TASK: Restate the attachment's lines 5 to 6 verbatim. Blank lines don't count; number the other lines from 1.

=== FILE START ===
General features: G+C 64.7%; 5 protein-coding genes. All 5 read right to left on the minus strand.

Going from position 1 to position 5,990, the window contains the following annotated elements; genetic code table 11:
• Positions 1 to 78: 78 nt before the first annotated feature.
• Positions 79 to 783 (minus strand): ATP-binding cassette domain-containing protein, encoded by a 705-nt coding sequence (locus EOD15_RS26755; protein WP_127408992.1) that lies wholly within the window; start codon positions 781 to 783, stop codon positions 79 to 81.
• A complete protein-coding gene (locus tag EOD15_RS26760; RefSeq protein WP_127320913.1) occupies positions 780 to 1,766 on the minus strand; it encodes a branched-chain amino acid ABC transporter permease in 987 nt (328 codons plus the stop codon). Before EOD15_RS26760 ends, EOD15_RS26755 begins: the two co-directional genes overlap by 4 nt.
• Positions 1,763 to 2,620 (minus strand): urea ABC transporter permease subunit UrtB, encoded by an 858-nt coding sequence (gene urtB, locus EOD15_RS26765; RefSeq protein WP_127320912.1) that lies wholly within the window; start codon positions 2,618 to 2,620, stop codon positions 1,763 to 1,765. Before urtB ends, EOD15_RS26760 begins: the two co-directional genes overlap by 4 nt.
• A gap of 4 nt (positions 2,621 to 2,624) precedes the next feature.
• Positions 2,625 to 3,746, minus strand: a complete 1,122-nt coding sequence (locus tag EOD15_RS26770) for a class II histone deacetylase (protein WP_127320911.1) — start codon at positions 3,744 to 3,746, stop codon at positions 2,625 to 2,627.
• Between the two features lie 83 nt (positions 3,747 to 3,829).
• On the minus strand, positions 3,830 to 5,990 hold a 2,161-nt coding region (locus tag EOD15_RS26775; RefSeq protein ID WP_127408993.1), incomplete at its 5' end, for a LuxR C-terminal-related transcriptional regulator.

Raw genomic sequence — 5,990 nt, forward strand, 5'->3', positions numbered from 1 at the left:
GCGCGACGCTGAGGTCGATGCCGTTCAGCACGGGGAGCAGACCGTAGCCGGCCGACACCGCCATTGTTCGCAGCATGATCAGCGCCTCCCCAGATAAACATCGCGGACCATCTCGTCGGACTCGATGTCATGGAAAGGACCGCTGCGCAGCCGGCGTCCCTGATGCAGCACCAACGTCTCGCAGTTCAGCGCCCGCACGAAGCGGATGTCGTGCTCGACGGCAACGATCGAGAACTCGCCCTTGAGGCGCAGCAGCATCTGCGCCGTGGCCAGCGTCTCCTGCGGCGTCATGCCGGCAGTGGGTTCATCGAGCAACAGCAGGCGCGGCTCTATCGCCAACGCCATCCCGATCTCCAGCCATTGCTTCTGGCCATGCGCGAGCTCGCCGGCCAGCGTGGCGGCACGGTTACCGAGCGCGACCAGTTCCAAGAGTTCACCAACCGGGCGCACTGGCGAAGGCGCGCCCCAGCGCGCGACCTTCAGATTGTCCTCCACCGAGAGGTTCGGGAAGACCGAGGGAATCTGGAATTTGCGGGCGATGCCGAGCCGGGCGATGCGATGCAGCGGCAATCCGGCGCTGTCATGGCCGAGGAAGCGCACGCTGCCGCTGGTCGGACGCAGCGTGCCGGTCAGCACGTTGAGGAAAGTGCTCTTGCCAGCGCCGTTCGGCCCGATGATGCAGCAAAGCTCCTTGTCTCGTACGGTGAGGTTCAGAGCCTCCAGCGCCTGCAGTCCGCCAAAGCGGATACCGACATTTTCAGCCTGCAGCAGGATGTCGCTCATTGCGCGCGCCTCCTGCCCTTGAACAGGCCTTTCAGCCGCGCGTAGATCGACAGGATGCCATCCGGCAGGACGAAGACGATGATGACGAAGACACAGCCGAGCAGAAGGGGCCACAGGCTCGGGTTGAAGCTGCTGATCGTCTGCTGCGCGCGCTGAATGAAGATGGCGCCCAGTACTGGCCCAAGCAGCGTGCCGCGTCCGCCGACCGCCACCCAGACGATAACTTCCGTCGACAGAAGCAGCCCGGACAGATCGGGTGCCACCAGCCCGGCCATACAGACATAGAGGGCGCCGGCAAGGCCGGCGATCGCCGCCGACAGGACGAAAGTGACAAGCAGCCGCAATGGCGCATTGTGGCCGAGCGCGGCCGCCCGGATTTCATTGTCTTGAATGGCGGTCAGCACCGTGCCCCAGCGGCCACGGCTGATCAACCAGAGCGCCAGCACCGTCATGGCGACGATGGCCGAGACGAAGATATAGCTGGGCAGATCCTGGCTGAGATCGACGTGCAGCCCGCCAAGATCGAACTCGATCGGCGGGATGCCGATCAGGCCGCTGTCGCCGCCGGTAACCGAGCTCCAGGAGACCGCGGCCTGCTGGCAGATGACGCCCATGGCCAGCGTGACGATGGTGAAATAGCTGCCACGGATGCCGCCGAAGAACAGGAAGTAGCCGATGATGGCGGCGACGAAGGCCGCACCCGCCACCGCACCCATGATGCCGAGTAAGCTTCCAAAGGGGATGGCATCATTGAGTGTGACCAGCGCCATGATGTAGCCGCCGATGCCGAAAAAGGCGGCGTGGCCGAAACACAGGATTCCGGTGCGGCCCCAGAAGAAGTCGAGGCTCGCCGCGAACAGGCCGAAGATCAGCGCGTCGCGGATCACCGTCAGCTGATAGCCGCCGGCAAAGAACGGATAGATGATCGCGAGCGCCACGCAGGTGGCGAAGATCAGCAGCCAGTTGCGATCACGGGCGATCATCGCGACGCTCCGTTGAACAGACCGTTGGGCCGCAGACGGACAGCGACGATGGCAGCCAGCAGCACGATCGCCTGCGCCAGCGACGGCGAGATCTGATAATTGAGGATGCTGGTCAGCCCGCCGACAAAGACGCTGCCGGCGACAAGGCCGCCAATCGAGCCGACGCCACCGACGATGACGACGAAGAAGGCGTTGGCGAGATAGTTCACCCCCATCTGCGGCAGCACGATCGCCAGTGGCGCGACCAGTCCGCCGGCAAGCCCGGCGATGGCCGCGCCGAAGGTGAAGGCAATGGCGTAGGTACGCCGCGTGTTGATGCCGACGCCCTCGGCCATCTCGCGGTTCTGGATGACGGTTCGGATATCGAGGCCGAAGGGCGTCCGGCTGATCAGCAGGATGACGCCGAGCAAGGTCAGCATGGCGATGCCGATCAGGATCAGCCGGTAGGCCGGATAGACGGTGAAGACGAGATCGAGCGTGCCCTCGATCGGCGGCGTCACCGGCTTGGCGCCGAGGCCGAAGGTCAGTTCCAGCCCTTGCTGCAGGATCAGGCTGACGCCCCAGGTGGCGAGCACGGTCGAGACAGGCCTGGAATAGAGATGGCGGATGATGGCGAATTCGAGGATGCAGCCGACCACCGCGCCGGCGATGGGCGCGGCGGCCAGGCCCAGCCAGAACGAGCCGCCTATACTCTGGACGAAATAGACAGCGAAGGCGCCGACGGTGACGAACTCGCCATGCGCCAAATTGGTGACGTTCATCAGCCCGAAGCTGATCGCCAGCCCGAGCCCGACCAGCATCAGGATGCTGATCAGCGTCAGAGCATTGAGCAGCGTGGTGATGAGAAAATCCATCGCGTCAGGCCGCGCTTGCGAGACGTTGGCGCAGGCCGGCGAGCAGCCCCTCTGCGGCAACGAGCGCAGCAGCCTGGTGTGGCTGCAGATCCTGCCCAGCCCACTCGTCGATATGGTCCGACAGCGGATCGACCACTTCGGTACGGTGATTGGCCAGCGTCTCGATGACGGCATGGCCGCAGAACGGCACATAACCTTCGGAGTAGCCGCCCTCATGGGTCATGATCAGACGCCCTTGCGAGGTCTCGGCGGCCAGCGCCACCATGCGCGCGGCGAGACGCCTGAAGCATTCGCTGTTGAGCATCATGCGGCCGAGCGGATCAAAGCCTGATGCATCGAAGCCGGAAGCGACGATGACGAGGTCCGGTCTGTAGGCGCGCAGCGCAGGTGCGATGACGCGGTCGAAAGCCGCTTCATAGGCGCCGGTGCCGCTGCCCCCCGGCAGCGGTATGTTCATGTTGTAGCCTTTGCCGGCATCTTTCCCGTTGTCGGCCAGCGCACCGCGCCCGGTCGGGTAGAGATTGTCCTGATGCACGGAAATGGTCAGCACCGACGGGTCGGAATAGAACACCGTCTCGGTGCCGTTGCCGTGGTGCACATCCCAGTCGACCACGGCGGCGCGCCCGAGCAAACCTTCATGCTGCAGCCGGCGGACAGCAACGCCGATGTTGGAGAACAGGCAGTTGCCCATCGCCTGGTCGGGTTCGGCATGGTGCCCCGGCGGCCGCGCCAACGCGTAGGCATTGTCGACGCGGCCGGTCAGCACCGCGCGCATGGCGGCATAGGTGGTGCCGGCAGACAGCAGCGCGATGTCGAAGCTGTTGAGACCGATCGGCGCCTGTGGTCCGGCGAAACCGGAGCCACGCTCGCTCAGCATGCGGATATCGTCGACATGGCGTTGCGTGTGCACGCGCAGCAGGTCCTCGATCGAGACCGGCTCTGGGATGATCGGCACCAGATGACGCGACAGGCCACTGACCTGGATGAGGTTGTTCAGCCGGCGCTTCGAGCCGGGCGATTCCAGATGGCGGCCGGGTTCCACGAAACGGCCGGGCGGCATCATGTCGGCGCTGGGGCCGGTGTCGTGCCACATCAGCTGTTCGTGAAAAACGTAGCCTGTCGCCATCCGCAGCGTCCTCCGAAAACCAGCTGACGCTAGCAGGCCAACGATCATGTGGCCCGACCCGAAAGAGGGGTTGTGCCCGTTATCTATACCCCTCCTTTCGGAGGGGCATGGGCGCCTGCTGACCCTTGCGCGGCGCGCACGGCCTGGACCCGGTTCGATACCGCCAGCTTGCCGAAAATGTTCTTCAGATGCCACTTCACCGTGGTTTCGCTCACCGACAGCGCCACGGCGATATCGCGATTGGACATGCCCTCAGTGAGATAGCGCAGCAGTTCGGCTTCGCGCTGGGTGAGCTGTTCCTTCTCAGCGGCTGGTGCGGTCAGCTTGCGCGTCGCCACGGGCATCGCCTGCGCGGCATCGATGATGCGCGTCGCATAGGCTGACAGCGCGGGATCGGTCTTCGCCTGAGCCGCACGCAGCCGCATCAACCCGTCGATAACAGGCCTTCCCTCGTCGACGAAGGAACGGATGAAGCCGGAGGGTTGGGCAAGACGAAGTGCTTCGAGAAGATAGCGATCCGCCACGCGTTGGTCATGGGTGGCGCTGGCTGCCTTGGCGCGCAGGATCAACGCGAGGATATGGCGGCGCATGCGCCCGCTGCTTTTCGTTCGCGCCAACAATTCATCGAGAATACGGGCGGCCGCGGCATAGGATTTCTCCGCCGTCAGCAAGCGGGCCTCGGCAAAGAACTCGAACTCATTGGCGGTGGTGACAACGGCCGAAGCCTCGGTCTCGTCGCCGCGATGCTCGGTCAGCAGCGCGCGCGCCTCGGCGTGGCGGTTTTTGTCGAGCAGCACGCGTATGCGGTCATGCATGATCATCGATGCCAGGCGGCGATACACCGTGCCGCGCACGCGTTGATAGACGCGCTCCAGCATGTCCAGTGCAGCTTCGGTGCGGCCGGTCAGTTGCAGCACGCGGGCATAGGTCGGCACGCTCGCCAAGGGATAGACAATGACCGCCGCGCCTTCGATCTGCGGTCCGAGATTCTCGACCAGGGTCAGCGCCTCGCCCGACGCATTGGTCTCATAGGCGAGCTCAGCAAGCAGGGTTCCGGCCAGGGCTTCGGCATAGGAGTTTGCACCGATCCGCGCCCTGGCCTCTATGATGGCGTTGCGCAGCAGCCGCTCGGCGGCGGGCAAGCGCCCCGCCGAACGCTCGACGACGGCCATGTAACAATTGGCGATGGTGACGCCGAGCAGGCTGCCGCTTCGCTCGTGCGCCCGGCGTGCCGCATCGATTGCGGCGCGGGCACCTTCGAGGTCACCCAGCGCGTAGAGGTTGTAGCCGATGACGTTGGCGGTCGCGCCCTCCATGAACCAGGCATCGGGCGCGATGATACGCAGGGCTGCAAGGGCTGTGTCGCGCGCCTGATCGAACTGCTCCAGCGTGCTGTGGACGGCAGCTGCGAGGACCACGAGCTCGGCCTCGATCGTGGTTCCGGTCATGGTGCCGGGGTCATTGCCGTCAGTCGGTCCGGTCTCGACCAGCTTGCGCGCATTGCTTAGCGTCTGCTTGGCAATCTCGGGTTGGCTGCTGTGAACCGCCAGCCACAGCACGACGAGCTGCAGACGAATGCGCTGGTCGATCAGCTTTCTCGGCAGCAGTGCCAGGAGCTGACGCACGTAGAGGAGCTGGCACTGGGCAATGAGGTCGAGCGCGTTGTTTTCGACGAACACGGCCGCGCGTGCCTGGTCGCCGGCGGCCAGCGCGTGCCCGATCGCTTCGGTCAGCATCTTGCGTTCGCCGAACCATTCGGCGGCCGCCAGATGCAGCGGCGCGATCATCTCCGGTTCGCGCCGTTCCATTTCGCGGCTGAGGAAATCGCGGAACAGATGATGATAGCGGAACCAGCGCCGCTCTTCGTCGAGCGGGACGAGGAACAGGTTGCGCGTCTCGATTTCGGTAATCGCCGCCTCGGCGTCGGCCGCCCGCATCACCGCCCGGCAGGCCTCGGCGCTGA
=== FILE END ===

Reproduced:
• A complete protein-coding gene (locus tag EOD15_RS26760; RefSeq protein WP_127320913.1) occupies positions 780 to 1,766 on the minus strand; it encodes a branched-chain amino acid ABC transporter permease in 987 nt (328 codons plus the stop codon). Before EOD15_RS26760 ends, EOD15_RS26755 begins: the two co-directional genes overlap by 4 nt.
• Positions 1,763 to 2,620 (minus strand): urea ABC transporter permease subunit UrtB, encoded by an 858-nt coding sequence (gene urtB, locus EOD15_RS26765; RefSeq protein WP_127320912.1) that lies wholly within the window; start codon positions 2,618 to 2,620, stop codon positions 1,763 to 1,765. Before urtB ends, EOD15_RS26760 begins: the two co-directional genes overlap by 4 nt.